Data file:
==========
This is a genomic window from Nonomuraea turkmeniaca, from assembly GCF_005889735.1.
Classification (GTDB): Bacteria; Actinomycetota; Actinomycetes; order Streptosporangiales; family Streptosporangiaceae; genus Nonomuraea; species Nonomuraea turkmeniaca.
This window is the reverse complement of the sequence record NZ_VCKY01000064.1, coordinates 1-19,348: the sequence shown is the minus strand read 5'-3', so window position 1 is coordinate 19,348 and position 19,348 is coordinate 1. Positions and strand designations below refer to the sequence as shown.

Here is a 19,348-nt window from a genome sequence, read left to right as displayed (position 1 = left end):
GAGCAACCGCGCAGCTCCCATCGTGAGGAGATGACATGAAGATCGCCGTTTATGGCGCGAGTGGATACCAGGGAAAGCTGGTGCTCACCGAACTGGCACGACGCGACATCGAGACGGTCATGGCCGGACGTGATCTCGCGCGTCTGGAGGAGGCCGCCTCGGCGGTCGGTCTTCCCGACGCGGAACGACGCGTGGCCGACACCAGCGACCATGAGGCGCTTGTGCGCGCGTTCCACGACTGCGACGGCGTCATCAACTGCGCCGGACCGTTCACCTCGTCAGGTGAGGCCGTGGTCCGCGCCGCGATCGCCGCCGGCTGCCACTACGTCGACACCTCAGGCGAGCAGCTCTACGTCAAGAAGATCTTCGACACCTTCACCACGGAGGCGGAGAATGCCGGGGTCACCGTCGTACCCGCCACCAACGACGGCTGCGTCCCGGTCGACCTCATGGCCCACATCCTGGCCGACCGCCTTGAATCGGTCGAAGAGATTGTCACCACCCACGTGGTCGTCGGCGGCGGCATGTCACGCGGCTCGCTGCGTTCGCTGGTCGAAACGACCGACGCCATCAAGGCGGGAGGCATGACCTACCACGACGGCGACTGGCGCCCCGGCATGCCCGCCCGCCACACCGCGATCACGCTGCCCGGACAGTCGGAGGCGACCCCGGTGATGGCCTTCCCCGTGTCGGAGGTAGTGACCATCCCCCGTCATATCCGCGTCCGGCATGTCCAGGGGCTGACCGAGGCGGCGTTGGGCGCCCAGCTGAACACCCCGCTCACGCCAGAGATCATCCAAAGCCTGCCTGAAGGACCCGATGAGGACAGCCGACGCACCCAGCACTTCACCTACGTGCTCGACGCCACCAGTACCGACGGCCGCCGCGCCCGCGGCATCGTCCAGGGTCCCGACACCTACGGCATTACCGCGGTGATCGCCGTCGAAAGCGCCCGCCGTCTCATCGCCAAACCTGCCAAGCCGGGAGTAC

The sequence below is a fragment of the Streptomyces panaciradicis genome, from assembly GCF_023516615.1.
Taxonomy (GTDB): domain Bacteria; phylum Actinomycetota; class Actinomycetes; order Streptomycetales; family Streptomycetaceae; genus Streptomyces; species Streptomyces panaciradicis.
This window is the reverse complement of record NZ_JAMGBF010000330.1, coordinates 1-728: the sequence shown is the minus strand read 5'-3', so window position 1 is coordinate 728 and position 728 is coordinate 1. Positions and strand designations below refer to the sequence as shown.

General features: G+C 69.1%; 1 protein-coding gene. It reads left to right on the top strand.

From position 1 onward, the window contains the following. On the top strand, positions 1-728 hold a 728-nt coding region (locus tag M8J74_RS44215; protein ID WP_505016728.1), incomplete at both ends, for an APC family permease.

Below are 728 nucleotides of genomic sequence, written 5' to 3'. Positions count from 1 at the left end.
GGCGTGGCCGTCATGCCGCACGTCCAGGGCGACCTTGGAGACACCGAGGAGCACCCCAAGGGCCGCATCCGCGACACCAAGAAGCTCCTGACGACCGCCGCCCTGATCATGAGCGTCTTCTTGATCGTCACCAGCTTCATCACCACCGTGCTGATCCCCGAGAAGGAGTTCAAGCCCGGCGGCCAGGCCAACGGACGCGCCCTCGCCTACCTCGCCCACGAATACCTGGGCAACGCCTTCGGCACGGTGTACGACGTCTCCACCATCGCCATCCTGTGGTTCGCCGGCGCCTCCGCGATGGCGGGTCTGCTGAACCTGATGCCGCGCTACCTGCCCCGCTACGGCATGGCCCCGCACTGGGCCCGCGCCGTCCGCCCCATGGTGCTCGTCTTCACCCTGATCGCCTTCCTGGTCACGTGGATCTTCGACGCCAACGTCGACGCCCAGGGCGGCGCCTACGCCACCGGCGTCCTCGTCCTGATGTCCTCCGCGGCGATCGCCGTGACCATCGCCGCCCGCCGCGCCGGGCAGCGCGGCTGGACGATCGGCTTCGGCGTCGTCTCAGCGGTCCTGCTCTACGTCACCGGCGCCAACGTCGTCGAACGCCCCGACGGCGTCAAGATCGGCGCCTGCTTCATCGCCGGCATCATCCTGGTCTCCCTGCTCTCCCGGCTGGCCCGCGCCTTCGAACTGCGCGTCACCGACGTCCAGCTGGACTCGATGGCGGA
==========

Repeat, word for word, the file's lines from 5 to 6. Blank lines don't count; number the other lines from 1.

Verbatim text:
GAGCAACCGCGCAGCTCCCATCGTGAGGAGATGACATGAAGATCGCCGTTTATGGCGCGAGTGGATACCAGGGAAAGCTGGTGCTCACCGAACTGGCACGACGCGACATCGAGACGGTCATGGCCGGACGTGATCTCGCGCGTCTGGAGGAGGCCGCCTCGGCGGTCGGTCTTCCCGACGCGGAACGACGCGTGGCCGACACCAGCGACCATGAGGCGCTTGTGCGCGCGTTCCACGACTGCGACGGCGTCATCAACTGCGCCGGACCGTTCACCTCGTCAGGTGAGGCCGTGGTCCGCGCCGCGATCGCCGCCGGCTGCCACTACGTCGACACCTCAGGCGAGCAGCTCTACGTCAAGAAGATCTTCGACACCTTCACCACGGAGGCGGAGAATGCCGGGGTCACCGTCGTACCCGCCACCAACGACGGCTGCGTCCCGGTCGACCTCATGGCCCACATCCTGGCCGACCGCCTTGAATCGGTCGAAGAGATTGTCACCACCCACGTGGTCGTCGGCGGCGGCATGTCACGCGGCTCGCTGCGTTCGCTGGTCGAAACGACCGACGCCATCAAGGCGGGAGGCATGACCTACCACGACGGCGACTGGCGCCCCGGCATGCCCGCCCGCCACACCGCGATCACGCTGCCCGGACAGTCGGAGGCGACCCCGGTGATGGCCTTCCCCGTGTCGGAGGTAGTGACCATCCCCCGTCATATCCGCGTCCGGCATGTCCAGGGGCTGACCGAGGCGGCGTTGGGCGCCCAGCTGAACACCCCGCTCACGCCAGAGATCATCCAAAGCCTGCCTGAAGGACCCGATGAGGACAGCCGACGCACCCAGCACTTCACCTACGTGCTCGACGCCACCAGTACCGACGGCCGCCGCGCCCGCGGCATCGTCCAGGGTCCCGACACCTACGGCATTACCGCGGTGATCGCCGTCGAAAGCGCCCGCCGTCTCATCGCCAAACCTGCCAAGCCGGGAGTAC

The sequence below is a fragment of the Streptomyces panaciradicis genome, from assembly GCF_023516615.1.